IOC's Problem: Large Function Signatures
I agree that inversion of control is a useful principle to be aware of. It does improve testability and reusability, and it can help to avoid spooky action at a distance. In my opinon, we should aim to pass stateful components in particular down the call hierarchy, rather than extracting them from global variables, static references, or singletons.
I disagree, however, that you should always use inversion of control. I certainly don't think you should design a computer program using inversion of control as the central theme.
Make code reusable, general or flexible has a usability cost. Each parameter you add to a function signature increases the amount of thinking you have to do when you use it. Keeping the same number of parameters, but making them into larger, more complex objects has a similar effect.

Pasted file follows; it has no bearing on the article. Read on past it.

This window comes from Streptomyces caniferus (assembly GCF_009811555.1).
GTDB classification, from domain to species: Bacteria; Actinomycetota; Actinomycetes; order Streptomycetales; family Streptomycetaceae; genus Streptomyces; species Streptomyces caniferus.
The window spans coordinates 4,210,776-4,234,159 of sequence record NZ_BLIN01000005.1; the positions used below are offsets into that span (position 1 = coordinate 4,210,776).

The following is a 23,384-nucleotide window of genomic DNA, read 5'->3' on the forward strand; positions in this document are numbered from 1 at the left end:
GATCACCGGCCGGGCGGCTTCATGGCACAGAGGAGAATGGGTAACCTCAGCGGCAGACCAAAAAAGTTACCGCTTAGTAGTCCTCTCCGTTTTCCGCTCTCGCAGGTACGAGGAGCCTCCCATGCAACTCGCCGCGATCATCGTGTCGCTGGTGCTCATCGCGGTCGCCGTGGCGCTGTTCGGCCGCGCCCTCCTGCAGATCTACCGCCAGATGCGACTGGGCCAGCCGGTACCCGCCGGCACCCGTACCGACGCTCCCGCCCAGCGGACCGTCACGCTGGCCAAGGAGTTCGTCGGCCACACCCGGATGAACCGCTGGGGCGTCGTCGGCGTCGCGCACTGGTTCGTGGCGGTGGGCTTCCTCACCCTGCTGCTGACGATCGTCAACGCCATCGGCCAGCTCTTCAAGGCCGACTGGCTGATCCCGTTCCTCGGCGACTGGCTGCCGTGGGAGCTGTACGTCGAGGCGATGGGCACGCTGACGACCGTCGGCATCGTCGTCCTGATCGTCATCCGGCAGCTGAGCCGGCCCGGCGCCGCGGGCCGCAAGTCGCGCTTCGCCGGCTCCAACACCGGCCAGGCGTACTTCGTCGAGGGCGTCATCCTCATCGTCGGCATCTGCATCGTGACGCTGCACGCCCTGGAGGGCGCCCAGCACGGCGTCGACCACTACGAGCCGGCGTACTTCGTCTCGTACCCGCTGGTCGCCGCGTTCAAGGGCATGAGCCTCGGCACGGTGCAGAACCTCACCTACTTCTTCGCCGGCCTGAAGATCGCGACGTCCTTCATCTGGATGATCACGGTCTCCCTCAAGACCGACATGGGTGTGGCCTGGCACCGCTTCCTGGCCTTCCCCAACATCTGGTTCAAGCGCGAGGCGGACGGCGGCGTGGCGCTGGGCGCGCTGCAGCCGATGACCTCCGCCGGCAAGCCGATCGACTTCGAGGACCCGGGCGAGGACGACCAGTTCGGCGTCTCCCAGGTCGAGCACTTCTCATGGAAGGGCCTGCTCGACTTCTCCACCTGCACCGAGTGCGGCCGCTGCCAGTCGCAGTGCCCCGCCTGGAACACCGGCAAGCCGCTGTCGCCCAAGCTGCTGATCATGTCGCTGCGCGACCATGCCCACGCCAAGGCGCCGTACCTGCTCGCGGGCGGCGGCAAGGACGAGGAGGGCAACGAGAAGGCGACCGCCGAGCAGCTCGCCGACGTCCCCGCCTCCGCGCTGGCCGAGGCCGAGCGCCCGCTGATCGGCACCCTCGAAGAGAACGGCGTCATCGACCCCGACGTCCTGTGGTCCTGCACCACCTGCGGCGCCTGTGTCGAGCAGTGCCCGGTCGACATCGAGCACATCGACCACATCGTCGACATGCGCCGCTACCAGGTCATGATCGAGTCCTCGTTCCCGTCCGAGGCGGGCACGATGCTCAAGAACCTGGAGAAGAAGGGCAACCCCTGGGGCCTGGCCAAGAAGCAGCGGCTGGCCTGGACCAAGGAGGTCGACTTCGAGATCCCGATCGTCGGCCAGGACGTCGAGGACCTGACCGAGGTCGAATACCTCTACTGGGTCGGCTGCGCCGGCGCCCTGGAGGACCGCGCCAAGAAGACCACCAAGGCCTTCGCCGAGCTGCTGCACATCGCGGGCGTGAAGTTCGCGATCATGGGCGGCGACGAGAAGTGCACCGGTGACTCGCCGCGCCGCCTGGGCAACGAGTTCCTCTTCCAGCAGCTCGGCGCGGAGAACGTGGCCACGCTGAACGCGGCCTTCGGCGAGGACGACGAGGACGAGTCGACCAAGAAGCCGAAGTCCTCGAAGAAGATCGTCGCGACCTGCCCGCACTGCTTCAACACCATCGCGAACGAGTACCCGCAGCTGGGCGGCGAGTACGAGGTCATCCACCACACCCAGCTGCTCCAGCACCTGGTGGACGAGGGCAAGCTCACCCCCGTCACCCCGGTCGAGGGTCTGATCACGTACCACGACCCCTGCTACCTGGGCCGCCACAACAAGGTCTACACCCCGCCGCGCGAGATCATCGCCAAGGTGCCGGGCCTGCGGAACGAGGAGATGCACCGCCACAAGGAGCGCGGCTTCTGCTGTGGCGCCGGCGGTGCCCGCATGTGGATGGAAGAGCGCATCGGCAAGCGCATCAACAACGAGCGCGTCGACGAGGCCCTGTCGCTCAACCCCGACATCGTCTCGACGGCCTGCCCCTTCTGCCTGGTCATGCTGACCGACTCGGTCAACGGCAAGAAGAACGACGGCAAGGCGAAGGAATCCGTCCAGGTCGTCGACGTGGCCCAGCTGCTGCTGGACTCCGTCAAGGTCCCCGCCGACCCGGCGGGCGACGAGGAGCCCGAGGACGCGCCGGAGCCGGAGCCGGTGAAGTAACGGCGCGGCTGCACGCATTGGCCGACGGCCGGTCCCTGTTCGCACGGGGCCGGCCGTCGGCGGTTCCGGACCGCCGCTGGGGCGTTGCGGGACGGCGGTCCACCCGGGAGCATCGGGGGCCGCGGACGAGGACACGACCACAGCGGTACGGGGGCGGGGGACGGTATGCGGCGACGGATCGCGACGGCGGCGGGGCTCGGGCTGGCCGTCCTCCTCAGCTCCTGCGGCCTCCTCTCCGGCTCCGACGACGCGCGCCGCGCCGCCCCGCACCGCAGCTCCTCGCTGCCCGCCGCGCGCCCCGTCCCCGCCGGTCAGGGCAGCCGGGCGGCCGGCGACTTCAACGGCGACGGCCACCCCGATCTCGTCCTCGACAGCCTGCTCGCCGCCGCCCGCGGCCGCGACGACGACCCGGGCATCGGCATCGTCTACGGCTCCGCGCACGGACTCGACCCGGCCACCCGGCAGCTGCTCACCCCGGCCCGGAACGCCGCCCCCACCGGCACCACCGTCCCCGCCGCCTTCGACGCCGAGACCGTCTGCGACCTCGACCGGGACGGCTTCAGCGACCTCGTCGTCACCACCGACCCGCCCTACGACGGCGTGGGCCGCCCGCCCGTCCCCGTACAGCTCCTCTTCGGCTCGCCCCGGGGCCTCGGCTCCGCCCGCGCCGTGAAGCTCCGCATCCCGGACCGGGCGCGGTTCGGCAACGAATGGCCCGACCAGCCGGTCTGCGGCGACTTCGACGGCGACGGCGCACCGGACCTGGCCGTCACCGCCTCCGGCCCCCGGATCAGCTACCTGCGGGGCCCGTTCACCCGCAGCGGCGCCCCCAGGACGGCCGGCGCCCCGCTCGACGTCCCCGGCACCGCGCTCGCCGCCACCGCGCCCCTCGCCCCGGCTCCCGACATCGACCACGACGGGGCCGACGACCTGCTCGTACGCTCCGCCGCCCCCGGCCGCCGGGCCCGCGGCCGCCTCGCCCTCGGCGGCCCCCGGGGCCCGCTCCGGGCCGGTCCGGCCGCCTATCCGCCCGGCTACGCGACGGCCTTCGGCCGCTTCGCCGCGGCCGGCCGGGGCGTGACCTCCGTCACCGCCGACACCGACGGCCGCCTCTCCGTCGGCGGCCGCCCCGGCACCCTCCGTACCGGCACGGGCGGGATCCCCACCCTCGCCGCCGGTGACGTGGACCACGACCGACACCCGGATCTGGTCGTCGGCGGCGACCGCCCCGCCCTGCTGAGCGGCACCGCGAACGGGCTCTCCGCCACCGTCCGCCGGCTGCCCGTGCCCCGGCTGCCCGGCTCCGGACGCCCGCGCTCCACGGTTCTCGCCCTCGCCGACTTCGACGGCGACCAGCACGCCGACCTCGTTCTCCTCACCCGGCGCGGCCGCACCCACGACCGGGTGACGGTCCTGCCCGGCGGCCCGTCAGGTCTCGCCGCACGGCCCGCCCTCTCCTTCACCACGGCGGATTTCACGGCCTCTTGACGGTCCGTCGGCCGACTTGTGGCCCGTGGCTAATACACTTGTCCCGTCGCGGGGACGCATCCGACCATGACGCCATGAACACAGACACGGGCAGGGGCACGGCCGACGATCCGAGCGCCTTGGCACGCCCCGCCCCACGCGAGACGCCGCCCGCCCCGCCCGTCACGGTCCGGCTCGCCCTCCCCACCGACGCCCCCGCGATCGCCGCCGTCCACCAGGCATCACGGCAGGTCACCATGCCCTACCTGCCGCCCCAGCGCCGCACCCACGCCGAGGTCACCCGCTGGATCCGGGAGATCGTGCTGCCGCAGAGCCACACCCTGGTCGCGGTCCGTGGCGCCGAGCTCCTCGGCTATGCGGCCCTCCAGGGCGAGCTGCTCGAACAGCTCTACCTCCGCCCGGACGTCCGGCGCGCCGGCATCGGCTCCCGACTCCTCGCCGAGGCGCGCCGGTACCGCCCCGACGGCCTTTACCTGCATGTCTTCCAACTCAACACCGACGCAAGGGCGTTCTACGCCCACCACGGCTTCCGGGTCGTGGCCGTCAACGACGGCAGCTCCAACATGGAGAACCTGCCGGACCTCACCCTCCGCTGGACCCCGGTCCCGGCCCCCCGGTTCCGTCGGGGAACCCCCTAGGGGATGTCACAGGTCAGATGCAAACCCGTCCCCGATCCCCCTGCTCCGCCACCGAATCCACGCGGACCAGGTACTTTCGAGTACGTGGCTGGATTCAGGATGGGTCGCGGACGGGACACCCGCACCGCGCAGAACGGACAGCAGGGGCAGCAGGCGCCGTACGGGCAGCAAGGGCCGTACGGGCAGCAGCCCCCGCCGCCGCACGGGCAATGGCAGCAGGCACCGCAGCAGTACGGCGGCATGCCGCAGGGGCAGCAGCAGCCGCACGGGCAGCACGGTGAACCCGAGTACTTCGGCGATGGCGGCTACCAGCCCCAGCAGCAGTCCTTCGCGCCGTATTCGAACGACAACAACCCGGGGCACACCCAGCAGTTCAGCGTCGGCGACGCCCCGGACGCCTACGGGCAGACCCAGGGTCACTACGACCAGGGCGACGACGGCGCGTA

Choosing what to pass into a method signature is a question of design and correct data flow. It's a decision which permeates our software projects — we make it hundreds or thousands of times per program.
Dependency Injection Frameworks
Dependency injection frameworks like Spring attempt to bypass the problem of large method signatures. They do this by putting all the possible dependencies in a big lookup table going from interface to possible implementation. They then use that table to automatically call the required functions (usually Java constructors), inspecting the function signature and passing in the correct implementation.